RTI International has proposed innovative methodological and applied research entitled Geospatial and Time Series Analysis of Food Prices and Obesity: Evidence from Sugar-Sweetened Beverage Prices to enhance scientific capabilities for conducting obesity policy research. This project is motivated by the research community's need for high-quality community-level measures of food prices and by the currently active debate among academic researchers, policy analysts, and lawmakers on the efficacy of large sugar- sweetened beverage (SSB) taxes. The proposed spatial economics research will determine the feasibility of constructing high-quality community-level food price measures using optical scanner data on supermarket sales and household purchase records collected by The Nielsen Company. The utility of the price measures in informing obesity policy will be validated by matching these measures with geocoded National Health Interview Survey (NHIS) data and examining the causal effect of SSB prices on body mass index (BMI). Price endogeneity will be controlled by using instrumental variables that are correlated with the costs of SSB and non-SSB supply but uncorrelated with SSB and non-SSB demand. The proposed research will directly benefit obesity policy researchers and policy makers through (1) the development of new food price microdata and (2) the enhanced understanding of the prospect of leveraging economic incentives such as junk food taxes and/or healthy food subsidies to reverse the obesity epidemic. Upon completion, the price microdata will be made available to the research community. The proposed 2-year project has two aims:
Aim 1 : Gain insights regarding the feasibility of developing high-quality community-level measures of food prices based on existing scanner data on supermarket sales and household purchases and matching these price measures with geocoded health survey data.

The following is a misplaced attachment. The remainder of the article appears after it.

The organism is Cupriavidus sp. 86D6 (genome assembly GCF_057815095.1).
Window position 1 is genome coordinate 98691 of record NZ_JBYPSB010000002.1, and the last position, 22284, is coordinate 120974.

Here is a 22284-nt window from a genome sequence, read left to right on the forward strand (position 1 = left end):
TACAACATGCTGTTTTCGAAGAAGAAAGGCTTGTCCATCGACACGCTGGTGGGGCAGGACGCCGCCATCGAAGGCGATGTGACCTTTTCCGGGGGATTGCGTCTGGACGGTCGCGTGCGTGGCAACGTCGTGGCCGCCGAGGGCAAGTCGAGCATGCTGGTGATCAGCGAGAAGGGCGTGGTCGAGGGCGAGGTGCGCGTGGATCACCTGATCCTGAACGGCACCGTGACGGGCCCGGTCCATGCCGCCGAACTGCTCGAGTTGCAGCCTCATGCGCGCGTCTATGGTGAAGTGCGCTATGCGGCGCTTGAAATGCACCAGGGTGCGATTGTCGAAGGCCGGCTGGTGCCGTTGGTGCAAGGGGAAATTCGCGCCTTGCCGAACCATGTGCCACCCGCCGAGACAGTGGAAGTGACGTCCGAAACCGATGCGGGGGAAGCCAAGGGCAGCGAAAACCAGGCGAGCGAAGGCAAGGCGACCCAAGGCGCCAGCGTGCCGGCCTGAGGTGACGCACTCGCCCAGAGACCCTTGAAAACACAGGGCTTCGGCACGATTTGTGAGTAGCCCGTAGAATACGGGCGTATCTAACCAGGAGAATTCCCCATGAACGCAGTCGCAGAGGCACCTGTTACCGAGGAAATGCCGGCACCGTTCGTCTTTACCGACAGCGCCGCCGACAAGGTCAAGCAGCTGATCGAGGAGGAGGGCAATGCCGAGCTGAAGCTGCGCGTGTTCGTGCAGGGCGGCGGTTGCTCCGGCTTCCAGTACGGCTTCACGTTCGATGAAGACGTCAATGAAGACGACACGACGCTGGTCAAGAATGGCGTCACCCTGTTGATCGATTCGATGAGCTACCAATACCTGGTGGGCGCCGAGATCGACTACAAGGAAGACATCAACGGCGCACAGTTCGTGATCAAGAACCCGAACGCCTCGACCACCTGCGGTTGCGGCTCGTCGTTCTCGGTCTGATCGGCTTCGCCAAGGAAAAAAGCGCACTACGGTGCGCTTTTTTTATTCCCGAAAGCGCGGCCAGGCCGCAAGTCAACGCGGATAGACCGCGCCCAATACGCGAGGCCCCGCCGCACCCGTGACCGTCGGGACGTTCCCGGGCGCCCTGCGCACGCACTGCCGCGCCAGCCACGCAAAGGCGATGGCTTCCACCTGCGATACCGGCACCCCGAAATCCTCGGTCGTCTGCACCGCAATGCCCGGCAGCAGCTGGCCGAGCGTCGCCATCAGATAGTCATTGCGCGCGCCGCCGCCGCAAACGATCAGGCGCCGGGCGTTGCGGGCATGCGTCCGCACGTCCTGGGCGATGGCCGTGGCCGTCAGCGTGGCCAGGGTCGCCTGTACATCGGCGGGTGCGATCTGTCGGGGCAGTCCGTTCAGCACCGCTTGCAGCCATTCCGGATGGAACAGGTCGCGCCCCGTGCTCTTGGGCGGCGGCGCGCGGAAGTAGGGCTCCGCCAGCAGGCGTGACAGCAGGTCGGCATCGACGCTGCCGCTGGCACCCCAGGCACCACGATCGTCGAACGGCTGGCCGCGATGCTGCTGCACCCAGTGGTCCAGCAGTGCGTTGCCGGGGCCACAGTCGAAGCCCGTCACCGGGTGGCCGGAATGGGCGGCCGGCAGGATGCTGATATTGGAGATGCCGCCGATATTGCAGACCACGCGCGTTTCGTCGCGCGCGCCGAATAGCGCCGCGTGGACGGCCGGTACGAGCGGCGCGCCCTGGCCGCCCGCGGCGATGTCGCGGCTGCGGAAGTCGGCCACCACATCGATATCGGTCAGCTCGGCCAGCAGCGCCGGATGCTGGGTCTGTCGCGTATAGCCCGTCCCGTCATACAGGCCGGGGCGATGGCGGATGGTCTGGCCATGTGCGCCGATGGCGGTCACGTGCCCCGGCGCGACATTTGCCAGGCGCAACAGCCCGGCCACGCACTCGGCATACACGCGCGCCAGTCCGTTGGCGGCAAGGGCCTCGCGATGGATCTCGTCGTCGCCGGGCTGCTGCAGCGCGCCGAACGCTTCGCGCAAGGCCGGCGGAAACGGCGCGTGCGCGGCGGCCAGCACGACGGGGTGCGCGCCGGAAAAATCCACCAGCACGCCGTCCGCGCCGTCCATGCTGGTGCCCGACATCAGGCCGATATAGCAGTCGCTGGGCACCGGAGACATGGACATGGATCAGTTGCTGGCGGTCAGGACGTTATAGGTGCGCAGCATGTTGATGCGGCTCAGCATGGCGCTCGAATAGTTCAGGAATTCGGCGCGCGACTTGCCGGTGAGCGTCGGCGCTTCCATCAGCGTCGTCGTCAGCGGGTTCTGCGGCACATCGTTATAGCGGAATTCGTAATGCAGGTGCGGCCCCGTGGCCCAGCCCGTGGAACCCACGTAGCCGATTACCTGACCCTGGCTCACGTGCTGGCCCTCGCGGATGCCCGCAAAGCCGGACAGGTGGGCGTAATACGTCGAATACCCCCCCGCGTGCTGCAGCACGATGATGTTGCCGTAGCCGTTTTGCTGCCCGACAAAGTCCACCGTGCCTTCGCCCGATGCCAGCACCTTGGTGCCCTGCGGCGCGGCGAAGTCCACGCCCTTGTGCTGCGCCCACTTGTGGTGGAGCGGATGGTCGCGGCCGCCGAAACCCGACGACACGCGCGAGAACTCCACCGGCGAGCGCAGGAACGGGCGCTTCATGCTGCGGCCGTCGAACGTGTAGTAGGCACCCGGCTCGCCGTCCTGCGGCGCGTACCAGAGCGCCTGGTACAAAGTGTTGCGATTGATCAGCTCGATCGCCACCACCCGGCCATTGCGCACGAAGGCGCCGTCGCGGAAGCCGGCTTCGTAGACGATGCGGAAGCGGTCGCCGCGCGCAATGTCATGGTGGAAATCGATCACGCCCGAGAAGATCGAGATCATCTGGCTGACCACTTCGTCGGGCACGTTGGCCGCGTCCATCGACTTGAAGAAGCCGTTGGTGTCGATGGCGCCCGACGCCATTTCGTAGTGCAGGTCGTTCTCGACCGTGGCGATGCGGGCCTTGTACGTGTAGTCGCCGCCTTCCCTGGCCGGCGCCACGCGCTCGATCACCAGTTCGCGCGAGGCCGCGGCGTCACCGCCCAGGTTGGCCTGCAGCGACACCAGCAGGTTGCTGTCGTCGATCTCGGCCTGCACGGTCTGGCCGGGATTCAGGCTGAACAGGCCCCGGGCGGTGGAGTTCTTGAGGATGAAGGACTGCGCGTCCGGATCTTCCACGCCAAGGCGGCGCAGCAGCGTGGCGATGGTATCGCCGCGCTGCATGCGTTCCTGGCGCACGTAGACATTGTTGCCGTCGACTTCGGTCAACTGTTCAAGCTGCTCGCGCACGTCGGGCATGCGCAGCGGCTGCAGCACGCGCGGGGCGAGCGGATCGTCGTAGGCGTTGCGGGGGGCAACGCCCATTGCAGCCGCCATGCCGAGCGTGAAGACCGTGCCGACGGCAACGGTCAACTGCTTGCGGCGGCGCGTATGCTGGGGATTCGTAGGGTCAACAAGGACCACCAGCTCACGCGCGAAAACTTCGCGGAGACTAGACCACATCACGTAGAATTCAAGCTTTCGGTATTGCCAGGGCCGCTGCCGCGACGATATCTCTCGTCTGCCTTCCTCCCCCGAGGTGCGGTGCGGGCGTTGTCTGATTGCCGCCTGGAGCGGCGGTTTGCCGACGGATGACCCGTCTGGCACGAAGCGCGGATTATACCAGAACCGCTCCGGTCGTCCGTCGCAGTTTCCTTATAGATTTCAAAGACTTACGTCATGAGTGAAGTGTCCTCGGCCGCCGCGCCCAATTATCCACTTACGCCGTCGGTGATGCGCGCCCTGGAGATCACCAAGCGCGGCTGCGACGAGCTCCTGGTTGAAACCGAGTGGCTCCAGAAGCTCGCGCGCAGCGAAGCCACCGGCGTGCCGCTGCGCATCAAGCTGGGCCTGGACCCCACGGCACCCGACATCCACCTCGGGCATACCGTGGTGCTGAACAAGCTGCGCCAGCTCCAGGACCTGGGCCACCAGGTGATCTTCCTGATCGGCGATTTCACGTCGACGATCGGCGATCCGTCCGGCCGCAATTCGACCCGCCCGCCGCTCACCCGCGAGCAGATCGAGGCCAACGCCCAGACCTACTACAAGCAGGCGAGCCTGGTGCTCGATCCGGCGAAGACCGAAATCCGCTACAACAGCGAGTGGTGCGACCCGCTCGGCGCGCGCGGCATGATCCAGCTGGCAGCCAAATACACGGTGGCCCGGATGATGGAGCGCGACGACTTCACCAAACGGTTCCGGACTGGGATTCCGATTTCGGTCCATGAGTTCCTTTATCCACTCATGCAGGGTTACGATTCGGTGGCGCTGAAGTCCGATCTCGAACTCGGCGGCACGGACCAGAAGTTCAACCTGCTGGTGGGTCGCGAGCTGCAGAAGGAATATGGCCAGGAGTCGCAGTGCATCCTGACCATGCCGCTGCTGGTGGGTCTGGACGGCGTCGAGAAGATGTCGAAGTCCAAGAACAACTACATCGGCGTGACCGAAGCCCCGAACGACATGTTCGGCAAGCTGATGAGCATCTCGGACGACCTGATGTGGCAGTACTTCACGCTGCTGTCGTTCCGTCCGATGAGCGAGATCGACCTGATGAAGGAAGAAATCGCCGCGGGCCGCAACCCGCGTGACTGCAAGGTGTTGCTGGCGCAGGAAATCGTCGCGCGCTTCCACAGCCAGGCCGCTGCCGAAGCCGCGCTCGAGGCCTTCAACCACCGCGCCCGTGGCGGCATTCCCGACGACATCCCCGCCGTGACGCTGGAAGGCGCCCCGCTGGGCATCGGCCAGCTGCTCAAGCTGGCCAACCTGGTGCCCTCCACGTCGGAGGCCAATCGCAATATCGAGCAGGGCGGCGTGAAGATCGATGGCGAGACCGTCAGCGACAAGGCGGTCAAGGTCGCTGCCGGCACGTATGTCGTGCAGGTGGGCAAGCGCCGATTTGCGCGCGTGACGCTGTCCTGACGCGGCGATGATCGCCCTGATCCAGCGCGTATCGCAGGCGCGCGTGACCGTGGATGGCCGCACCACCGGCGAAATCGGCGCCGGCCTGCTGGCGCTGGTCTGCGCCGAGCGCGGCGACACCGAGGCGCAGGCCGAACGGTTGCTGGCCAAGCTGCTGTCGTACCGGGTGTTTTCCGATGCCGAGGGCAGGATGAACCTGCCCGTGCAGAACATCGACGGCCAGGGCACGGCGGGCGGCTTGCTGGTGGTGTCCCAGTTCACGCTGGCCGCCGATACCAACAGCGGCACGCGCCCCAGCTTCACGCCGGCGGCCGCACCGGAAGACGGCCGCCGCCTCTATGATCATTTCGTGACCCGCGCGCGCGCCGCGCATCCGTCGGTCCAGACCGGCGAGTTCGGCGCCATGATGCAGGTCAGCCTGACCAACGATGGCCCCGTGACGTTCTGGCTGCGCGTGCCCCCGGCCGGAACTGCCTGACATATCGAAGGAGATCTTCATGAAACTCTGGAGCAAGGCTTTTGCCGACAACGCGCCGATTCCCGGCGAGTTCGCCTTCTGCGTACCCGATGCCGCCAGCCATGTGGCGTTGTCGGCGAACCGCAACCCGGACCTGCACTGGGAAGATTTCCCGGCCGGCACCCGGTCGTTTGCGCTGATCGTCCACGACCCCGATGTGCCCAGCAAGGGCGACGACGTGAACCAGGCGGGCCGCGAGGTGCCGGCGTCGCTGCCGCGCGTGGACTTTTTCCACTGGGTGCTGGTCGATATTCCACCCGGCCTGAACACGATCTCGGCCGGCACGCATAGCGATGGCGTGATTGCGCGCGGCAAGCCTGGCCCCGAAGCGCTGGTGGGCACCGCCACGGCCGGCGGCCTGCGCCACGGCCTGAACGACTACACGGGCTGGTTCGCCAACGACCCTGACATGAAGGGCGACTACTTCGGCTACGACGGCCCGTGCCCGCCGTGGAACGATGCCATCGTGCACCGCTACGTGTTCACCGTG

Aim 2 : Validate the utility of the food price microdata in an econometric model relating obesity to SSB prices and measures of the built environment. Use the results to shed light on whether large SSB taxes are likely to affect health outcomes.
We propose to construct spatial time series prices for sugar-sweetened beverages (SSBs) and non-SSBs at the community level using optical scanner data on supermarket sales and household food purchases and geographic information system (GIS) databases. The food price microdata will be merged with geocoded respondents in the National Health Interview Survey (NHIS) to examine the effect of SSB prices on body mass index (BMI). We will use the instrumental variables method to control for endogenous food prices. The new food price microdata will be made available to the research community upon completion.
|Finkelstein, Eric A; Strombotne, Kiersten L; Zhen, Chen et al. (2014) Food prices and obesity: a review. Adv Nutr 5:818-21|
|Zhen, Chen; Finkelstein, Eric A; Nonnemaker, James et al. (2014) Predicting the Effects of Sugar-Sweetened Beverage Taxes on Food and Beverage Demand in a Large Demand System. Am J Agric Econ 96:1-25|
|Zhen, Chen; Brissette, Ian F; Ruff, Ryan R (2014) By Ounce or By Calorie: The Differential Effects of Alternative Sugar-Sweetened Beverage Tax Strategies. Am J Agric Econ 96:1070-1083|